William Mulholland and the Rise of Los Angeles

By Catherine Mulholland | Go to book overview
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The Private Water
Company and Its Owners


When William Mulholland began his job with the Los Angeles Water Company as a deputy zanjero, he tended the main supply ditch from Crystal Springs, then the chief source of the city's domestic water supply. Paid $1.50 a day and housed in what he once described as “a shack near the Old Sycamore Tree” (the latter then a historic landmark in early deeds and records), he settled in for two years of work and study that were to lead to his career as a hydraulic engineer. The locale remained important to him. Visiting as an old man over fifty years later (after the Saint Francis Dam disaster had ended his career), he pointed out a sturdy oak to a young woman then writing a graduate thesis on the domestic water system of Los Angeles. After telling her how he had rescued it as a tiny three-inch seedling about to fall into the ditch he was digging, he approached and, apparently moved by the memory of that life-affirming act, reached out, “touched it lovingly and looking at it, said half to himself, 'I saved its life once. I wonder if it is conscious of my presence today?'” The old Chief's closest friends and associates later acknowledged his affinity for the place when they chose it as the appropriate site for the William Mulholland Memorial Fountain, erected in his honor by the City of Los Angeles in 1940 and restored and rededicated in 1996. 1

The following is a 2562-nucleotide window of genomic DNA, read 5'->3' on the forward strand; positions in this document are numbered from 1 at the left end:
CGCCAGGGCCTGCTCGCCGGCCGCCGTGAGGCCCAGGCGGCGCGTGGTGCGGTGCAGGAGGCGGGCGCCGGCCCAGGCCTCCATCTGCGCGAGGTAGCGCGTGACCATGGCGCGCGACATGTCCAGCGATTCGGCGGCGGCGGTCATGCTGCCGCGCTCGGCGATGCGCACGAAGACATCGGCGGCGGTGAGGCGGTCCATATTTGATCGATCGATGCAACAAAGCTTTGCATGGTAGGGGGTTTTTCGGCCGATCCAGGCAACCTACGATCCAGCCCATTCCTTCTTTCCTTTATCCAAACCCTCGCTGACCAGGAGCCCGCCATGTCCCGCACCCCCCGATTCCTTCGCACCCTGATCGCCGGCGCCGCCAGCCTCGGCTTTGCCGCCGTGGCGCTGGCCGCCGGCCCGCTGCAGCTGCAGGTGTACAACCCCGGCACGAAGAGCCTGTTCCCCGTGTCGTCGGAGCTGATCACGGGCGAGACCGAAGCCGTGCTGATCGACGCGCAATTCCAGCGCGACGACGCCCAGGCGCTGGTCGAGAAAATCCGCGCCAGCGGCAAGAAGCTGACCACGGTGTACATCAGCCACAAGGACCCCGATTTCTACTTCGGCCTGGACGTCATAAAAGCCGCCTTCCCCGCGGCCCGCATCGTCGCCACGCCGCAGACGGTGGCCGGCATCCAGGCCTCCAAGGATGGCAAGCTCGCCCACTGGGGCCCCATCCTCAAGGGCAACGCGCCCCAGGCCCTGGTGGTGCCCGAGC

In that shack by the river, he had, for the first time in his life, a place of his own. There, after a day of clearing brush and debris, removing dead animals from the stream, and keeping the flow in proper channels,


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